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Old 06-13-2016, 07:04 PM   #1
Skoolie
 
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Join Date: Jun 2016
Location: Texas
Posts: 160
Year: 1997
Chassis: Saf-T-Liner MVP ER
Engine: Cummins 5.9L Diesel Engine
Rated Cap: 83
I need to ask about wieght

So I need to ask, what about the overall weight on a finished Skoolie? Is there a trick to calculating the weight of the build project in advance? Are there certain building materials that are better to use strictly due to the lower weight, or others to avoid? Or is it even a issue?

I have seen some amazing conversation projects with all wood interiors, but they look like they are too heavy to move around any distance.

We are about to start gutting our newly acquired 1997 Thomas 83 Passenger School Bus (Saf-T-Liner MVP ER). It has a Cummins 5.9L Diesel Engine, Auto (MT 643) with Air Brakes. There will be 6 of us total (my wife and 4 kids) living in it full time driving up to Canada from Texas.

I am still in the planning stage, and have been doing as much reading as possible but have not come across much discussion on weight.
I am aware that the 5.9 is a smaller engine and that the MVP frame is not as robust as a WestCoaster, so I may have to be hyper aware of the weight I am adding, and would appreciate any advice.
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Old 06-13-2016, 07:53 PM   #2
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Because you have a rear engine bus weight issues are not as great as the Type 'D' FE buses with the engine up front. Those buses have a very great weight bias towards the front axle that can result in overloading if too many of the heavy items are placed too far forward.

For your bus, as long as you evenly distribute the heavy items front to rear and side to side it isn't likely you will get anywhere close to your weight limit.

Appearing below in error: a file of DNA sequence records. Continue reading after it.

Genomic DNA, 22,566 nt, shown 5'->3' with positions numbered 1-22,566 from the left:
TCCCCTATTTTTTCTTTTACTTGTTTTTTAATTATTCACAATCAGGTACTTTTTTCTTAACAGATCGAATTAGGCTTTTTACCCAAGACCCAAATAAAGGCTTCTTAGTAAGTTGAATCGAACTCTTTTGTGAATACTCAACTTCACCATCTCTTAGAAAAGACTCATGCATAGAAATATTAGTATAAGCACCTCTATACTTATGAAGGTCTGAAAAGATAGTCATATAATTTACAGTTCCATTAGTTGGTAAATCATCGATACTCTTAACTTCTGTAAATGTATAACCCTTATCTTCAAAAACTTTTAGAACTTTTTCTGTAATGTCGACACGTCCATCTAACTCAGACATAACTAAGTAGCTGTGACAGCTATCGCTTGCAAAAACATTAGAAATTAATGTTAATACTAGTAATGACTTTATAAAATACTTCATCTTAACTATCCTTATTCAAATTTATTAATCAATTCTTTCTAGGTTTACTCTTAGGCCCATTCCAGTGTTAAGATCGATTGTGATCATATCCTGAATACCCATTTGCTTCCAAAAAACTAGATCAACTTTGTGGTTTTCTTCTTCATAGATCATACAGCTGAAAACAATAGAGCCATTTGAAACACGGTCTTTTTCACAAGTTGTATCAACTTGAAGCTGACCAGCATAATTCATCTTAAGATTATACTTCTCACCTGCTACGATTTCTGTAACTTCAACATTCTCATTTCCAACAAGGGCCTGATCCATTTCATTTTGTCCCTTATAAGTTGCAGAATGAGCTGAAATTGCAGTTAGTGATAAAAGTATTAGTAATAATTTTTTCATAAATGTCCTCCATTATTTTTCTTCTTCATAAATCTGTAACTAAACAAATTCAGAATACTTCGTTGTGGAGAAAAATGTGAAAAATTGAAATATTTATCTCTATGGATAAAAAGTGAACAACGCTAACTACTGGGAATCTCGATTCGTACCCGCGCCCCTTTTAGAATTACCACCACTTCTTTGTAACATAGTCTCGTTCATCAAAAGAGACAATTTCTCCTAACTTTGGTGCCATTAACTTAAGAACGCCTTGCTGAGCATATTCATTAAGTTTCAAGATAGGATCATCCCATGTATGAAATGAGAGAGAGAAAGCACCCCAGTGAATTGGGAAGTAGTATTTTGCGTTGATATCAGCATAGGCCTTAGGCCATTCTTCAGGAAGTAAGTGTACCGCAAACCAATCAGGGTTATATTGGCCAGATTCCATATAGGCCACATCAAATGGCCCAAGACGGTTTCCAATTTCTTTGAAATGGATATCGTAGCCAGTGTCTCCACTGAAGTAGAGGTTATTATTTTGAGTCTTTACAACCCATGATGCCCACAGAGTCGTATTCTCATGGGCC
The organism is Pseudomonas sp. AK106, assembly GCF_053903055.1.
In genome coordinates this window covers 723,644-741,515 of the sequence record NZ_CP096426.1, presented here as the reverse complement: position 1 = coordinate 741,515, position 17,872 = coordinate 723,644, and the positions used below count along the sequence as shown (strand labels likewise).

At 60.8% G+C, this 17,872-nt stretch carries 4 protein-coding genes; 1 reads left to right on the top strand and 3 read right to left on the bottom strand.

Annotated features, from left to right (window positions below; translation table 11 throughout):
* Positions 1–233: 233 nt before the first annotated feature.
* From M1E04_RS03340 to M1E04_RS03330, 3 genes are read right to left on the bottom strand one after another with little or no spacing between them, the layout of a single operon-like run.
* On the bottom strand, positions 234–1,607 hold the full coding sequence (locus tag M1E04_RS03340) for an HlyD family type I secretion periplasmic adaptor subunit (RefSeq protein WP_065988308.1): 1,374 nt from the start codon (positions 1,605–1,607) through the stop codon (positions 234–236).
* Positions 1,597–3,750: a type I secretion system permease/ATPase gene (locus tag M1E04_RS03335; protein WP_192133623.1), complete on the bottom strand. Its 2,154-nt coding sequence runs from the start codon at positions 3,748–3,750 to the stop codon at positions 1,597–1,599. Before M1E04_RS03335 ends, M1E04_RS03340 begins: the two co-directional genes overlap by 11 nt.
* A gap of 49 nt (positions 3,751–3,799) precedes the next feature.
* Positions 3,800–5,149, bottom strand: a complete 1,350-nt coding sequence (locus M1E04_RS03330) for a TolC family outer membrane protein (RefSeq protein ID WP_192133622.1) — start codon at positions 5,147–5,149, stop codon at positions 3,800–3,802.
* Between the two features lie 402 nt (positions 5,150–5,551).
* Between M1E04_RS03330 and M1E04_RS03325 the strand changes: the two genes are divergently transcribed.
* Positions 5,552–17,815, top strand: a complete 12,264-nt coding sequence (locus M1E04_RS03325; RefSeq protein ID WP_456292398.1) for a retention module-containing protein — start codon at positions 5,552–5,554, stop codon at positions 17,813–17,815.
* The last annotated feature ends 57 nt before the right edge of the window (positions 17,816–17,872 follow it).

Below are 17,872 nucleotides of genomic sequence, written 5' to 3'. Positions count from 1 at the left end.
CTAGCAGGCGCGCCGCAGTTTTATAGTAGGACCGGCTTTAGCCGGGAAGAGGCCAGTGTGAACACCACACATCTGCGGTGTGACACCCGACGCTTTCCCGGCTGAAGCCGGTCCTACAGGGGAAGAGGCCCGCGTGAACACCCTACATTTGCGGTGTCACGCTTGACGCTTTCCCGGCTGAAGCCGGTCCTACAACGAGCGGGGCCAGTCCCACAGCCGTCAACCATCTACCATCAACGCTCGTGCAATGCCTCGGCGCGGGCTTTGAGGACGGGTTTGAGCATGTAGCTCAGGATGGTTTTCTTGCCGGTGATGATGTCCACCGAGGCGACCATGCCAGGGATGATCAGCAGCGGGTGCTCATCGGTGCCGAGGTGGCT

One way to know for sure is after you have your bus all stripped out of seats and anything else you are going to rip out, take it somewhere and weigh it.

You know from the data plate what the maximum weight on the axles and GVWR is for the bus. Subtract your empty weight and the resulting number is how many pounds of built ins, junk, and plunder you can put into your bus.

Be aware that it takes dead dino's to move weight. Granite counter tops look great but do add to the dead weight. It will require more dead dino's to move those counter tops around the country compared to formica.

Heavy can also be bulky. You are not working with a lot of square feet. 2x4 construction is a bit of overkill not only for weight but also for bulk.
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Old 06-13-2016, 10:20 PM   #3
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Join Date: May 2010
Location: Farmington Hills, Mi (Detroit area)
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Year: 2000
Coachwork: Eldorado Aerotech 24'
Chassis: Ford E-450 Cutaway Bus
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Rated Cap: 19
Remember that the GVW of your bus includes the weight of all those chubby kids.
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Old 06-14-2016, 12:12 AM   #4